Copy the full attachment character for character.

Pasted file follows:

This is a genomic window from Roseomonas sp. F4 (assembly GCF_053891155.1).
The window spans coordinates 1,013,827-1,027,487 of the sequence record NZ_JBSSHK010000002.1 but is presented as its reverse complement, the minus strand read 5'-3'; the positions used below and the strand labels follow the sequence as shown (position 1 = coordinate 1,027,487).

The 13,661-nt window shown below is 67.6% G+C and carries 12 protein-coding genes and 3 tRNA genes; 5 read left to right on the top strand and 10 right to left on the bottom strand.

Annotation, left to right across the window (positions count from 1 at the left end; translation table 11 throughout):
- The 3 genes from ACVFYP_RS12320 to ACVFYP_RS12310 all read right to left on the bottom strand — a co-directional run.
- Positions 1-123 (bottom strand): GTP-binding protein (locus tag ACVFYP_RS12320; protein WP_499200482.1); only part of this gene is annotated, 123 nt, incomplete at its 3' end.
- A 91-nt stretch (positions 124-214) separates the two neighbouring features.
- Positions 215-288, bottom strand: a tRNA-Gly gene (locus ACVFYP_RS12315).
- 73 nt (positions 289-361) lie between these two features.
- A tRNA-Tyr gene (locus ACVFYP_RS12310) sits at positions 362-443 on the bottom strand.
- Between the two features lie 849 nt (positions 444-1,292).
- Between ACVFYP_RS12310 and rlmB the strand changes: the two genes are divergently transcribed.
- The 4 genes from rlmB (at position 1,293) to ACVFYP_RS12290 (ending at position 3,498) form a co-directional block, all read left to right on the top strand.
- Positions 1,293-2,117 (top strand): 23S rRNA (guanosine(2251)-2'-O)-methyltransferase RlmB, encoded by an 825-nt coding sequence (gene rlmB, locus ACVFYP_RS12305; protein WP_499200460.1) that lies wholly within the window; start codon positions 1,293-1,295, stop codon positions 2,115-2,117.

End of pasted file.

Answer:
This is a genomic window from Roseomonas sp. F4 (assembly GCF_053891155.1).
The window spans coordinates 1,013,827-1,027,487 of the sequence record NZ_JBSSHK010000002.1 but is presented as its reverse complement, the minus strand read 5'-3'; the positions used below and the strand labels follow the sequence as shown (position 1 = coordinate 1,027,487).

The 13,661-nt window shown below is 67.6% G+C and carries 12 protein-coding genes and 3 tRNA genes; 5 read left to right on the top strand and 10 right to left on the bottom strand.

Annotation, left to right across the window (positions count from 1 at the left end; translation table 11 throughout):
- The 3 genes from ACVFYP_RS12320 to ACVFYP_RS12310 all read right to left on the bottom strand — a co-directional run.
- Positions 1-123 (bottom strand): GTP-binding protein (locus tag ACVFYP_RS12320; protein WP_499200482.1); only part of this gene is annotated, 123 nt, incomplete at its 3' end.
- A 91-nt stretch (positions 124-214) separates the two neighbouring features.
- Positions 215-288, bottom strand: a tRNA-Gly gene (locus ACVFYP_RS12315).
- 73 nt (positions 289-361) lie between these two features.
- A tRNA-Tyr gene (locus ACVFYP_RS12310) sits at positions 362-443 on the bottom strand.
- Between the two features lie 849 nt (positions 444-1,292).
- Between ACVFYP_RS12310 and rlmB the strand changes: the two genes are divergently transcribed.
- The 4 genes from rlmB (at position 1,293) to ACVFYP_RS12290 (ending at position 3,498) form a co-directional block, all read left to right on the top strand.
- Positions 1,293-2,117 (top strand): 23S rRNA (guanosine(2251)-2'-O)-methyltransferase RlmB, encoded by an 825-nt coding sequence (gene rlmB, locus ACVFYP_RS12305; protein WP_499200460.1) that lies wholly within the window; start codon positions 1,293-1,295, stop codon positions 2,115-2,117.